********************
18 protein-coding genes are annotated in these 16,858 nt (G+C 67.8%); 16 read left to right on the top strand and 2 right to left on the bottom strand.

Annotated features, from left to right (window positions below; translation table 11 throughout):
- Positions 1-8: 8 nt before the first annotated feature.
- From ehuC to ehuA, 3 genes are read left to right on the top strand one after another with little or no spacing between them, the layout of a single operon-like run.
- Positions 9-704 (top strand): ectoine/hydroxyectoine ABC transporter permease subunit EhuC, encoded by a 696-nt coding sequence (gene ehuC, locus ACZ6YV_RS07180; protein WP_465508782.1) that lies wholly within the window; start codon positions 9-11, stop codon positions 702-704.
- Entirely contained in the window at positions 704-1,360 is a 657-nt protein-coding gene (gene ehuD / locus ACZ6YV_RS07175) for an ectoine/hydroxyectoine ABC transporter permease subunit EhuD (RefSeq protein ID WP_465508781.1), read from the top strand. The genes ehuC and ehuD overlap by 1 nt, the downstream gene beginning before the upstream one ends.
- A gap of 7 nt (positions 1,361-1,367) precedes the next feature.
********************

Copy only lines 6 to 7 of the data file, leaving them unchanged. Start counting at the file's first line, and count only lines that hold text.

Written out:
- Entirely contained in the window at positions 704-1,360 is a 657-nt protein-coding gene (gene ehuD / locus ACZ6YV_RS07175) for an ectoine/hydroxyectoine ABC transporter permease subunit EhuD (RefSeq protein ID WP_465508781.1), read from the top strand. The genes ehuC and ehuD overlap by 1 nt, the downstream gene beginning before the upstream one ends.
- A gap of 7 nt (positions 1,361-1,367) precedes the next feature.